The canvas is an exquisite example of Octave Denis Victor Guillonnet’s mature style, characterised by a delicate understanding of Post-Impressionist techniques combined with idealised subject matter. Recalling both Homer’s Odyssey and the gardens of Monet, the central figures in Baigneuses Sous les Glycines resemble nymphs bathing in an Impressionist bower. The marriage of captivating subject matter and a well developed, modern style allowed Guillonnet to become a highly decorated artist in his lifetime. As we can see from the painter’s emphasis on the way light and shade affect the viewer’s appreciation of lawn, body, and blossom, Guillonnet was highly sensitive to Impressionist colour theories regarding the surprising colour combinations present in shadows.
Guillonnet was extraordinarily precocious as an artist, entering the studio of Lionel Royer at the age of thirteen and, incredibly, gaining his first medal at the Paris Salon two years later. His glittering youth was continued when he was classed Hors-Concours by the Salon at 21 years of age (which meant his exhibits did not have to be judged by the committee – his six exhibits were hung as a matter of right), and in 1901 he won the national travel scholarship, which was only awarded every two years and which allowed him to spend a year in Algeria. This proved to be a decisive turning point in his career, because he was greatly affected by the bright light and colours of Algeria, as have many artists before him, notably Delacroix. It was also in Algeria that Guillonnet developed his interest in the painting of ‘half shadows’; the Impressionists had shown that shadows contained contrasting colours and Guillonnet developed their theories.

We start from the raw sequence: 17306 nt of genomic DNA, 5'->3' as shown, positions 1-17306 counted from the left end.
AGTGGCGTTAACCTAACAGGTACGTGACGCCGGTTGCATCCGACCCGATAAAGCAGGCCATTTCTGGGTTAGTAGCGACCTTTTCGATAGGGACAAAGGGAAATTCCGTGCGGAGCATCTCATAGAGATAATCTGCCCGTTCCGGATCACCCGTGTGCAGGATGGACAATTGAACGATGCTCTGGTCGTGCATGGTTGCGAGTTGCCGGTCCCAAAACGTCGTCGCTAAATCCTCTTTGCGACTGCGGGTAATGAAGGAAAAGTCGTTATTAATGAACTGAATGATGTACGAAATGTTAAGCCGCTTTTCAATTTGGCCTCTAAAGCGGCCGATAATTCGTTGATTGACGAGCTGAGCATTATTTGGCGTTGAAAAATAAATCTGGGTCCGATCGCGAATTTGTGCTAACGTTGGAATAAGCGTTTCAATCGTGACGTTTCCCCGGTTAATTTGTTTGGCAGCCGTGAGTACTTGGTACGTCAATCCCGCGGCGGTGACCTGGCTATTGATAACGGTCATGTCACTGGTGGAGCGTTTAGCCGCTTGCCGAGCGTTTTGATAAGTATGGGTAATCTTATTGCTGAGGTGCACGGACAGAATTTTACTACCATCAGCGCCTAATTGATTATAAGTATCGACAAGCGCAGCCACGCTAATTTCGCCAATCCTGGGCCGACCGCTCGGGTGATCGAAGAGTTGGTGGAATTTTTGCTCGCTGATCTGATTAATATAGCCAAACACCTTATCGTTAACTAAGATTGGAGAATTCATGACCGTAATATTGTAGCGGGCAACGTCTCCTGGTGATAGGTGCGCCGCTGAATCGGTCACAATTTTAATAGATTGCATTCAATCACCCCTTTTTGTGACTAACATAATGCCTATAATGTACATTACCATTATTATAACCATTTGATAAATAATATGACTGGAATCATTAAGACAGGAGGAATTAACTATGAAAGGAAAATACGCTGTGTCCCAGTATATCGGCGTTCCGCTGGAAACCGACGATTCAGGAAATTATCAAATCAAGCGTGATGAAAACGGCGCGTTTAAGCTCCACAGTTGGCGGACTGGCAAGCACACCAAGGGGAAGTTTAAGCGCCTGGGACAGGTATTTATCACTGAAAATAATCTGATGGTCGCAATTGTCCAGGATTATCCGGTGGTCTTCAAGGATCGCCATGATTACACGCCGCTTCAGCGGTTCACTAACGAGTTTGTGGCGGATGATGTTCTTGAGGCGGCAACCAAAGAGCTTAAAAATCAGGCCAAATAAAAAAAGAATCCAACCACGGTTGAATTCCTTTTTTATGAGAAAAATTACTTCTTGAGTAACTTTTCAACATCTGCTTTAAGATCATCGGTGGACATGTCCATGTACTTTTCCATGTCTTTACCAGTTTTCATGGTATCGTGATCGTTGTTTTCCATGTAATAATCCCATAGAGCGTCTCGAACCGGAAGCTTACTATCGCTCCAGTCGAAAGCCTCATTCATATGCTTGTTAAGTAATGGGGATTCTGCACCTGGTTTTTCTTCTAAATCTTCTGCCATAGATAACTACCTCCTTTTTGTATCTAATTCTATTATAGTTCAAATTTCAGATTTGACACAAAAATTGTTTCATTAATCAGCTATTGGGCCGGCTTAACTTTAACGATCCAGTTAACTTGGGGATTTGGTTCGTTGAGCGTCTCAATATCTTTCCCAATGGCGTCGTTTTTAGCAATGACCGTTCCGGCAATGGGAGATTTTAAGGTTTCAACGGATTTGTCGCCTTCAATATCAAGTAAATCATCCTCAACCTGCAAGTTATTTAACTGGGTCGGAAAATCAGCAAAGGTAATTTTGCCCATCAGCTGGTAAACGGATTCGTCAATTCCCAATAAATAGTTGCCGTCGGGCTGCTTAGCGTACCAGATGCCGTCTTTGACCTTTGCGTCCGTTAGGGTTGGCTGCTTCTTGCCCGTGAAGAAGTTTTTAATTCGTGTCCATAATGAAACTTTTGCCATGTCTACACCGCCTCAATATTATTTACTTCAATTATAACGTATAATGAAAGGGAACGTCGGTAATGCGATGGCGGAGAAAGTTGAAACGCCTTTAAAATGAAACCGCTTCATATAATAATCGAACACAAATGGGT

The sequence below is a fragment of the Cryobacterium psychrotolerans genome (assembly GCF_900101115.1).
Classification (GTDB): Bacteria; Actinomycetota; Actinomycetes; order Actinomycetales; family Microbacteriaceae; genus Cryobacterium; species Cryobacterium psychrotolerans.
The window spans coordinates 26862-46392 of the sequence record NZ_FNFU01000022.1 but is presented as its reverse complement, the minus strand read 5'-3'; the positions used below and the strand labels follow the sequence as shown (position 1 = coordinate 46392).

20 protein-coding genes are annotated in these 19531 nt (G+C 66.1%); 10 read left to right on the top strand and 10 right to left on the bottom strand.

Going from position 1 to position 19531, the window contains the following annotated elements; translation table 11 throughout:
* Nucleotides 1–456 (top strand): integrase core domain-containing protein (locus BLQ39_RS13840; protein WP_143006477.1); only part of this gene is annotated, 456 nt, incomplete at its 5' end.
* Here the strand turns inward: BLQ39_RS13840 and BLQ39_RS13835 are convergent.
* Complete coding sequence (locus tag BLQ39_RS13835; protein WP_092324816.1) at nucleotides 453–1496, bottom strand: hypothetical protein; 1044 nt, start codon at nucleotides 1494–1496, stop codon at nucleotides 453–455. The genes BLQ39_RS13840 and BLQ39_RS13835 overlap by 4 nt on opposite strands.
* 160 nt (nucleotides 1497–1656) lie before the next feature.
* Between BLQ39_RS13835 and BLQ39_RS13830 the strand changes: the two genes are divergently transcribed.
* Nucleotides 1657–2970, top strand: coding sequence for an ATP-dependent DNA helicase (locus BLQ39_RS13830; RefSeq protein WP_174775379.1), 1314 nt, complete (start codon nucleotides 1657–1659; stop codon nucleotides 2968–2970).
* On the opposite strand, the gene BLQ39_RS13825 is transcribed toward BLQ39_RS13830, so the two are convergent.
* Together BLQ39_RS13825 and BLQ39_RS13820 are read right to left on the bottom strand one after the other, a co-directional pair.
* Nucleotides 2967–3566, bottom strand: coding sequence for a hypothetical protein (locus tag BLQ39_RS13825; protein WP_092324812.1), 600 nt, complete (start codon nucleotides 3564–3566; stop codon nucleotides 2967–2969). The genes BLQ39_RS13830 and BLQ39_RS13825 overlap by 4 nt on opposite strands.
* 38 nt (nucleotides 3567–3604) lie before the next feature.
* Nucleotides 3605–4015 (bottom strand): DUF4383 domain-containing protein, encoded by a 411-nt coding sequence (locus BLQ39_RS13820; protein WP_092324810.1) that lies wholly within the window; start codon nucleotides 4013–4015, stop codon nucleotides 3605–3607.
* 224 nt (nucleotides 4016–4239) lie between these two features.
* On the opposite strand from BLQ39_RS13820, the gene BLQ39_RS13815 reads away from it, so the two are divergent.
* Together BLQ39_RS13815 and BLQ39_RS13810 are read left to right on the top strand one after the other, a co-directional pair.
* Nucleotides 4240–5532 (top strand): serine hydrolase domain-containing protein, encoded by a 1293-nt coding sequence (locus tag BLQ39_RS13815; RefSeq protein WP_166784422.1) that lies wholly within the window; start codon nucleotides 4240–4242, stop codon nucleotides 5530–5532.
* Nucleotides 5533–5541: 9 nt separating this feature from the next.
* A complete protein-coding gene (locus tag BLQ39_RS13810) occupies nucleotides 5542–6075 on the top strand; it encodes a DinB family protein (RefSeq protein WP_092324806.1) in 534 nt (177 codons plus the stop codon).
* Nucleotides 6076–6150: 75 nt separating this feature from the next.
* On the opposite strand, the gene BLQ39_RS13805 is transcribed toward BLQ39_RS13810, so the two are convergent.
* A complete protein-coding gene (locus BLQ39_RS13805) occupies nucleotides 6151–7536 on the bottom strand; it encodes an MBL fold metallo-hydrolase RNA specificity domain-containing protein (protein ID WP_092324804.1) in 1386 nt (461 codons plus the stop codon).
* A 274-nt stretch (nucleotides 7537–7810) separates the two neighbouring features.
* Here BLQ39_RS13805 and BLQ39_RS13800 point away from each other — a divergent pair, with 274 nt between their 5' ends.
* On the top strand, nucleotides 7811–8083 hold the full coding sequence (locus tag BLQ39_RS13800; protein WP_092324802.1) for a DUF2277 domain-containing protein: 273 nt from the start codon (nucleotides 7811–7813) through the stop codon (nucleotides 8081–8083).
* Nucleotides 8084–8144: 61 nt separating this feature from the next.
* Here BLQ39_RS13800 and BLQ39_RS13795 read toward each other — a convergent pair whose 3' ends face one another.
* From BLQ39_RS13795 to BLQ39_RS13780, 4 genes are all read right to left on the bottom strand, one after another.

His early mature style was symbolist, giving otherworldly connections to dreamy beach scenes or figures in a garden. Guillonnet seemed to respond to Charles Maurice’s exhortation of 1888: ‘Since our life is such a terrible affair … unable to provide us with the perfect realisation of our dreams of happiness, art will have to deck herself out in the widow’s weeds of joy.’ Then from about 1915, Guillonnet changed his style to a more strictly descriptive Post-Impressionist expression, depicting figures in gardens. The figures were either passive, as when he painted his wife Emile in one of their gardens, or active and central to the theme of the painting, as in this painting of bathers under lilac trees. Another example of Guillonnet’s use of ‘active’ figures in his work is his depiction of figures in fancy dress. He became an Official Painter of the Third Republic, and his classical training and good connections helped him to obtain many commissions for work, often of a monumental size. In addition to the many lucrative portrait commissions, important examples include those for the Hotel de Ville of Paris, 46 panels for the Venezuelan Ministry of Foreign Affairs in Caracas and the Stations of the Cross in Philadelphia.
Works by the artist can be found in major museum collections such as the Paris Museum of Modern Art, the Museums of Luxembourg, Bordeaux, Dijon, Nantes and others. He also illustrated various books, including L’Arlésienne by Alphonse Daudet.